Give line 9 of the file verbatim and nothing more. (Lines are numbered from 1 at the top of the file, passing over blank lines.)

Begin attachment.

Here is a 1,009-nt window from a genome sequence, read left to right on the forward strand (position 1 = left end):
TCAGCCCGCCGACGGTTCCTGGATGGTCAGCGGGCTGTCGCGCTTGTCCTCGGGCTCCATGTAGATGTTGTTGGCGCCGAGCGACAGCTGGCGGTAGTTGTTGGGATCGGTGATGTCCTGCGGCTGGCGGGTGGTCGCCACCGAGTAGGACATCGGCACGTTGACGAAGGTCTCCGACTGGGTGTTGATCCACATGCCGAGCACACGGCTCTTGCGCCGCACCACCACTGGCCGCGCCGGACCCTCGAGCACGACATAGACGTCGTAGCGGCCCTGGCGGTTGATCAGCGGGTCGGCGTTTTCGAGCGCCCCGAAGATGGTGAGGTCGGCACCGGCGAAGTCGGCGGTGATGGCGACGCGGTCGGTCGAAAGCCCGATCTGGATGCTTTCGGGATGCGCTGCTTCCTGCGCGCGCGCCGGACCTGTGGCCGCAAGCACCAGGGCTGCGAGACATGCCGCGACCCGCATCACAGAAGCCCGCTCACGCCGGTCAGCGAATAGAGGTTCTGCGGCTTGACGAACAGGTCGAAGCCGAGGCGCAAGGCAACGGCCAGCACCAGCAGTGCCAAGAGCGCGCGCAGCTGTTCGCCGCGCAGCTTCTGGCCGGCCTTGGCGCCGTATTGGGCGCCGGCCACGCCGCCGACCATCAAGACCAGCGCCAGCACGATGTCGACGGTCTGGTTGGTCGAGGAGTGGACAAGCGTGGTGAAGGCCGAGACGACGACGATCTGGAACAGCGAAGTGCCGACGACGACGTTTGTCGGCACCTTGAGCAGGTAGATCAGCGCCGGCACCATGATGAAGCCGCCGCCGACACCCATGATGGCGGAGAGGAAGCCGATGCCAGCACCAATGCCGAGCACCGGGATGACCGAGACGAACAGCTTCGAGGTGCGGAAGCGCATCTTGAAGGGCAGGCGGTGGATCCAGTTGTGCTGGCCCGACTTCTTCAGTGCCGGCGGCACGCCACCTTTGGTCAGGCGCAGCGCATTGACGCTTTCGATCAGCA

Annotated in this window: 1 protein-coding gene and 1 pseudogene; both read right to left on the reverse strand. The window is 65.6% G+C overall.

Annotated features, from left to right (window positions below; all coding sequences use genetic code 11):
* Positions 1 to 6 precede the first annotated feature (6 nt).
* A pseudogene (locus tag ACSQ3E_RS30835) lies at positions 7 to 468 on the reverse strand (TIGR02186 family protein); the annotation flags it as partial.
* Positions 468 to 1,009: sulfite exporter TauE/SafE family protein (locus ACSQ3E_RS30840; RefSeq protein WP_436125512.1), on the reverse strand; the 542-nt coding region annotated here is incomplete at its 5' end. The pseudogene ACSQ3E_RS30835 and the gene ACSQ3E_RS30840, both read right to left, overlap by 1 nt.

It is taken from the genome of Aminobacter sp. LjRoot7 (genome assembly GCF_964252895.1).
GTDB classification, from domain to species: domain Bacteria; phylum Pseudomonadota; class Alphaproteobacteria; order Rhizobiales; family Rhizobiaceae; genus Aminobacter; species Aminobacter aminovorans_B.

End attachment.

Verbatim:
GTDB classification, from domain to species: domain Bacteria; phylum Pseudomonadota; class Alphaproteobacteria; order Rhizobiales; family Rhizobiaceae; genus Aminobacter; species Aminobacter aminovorans_B.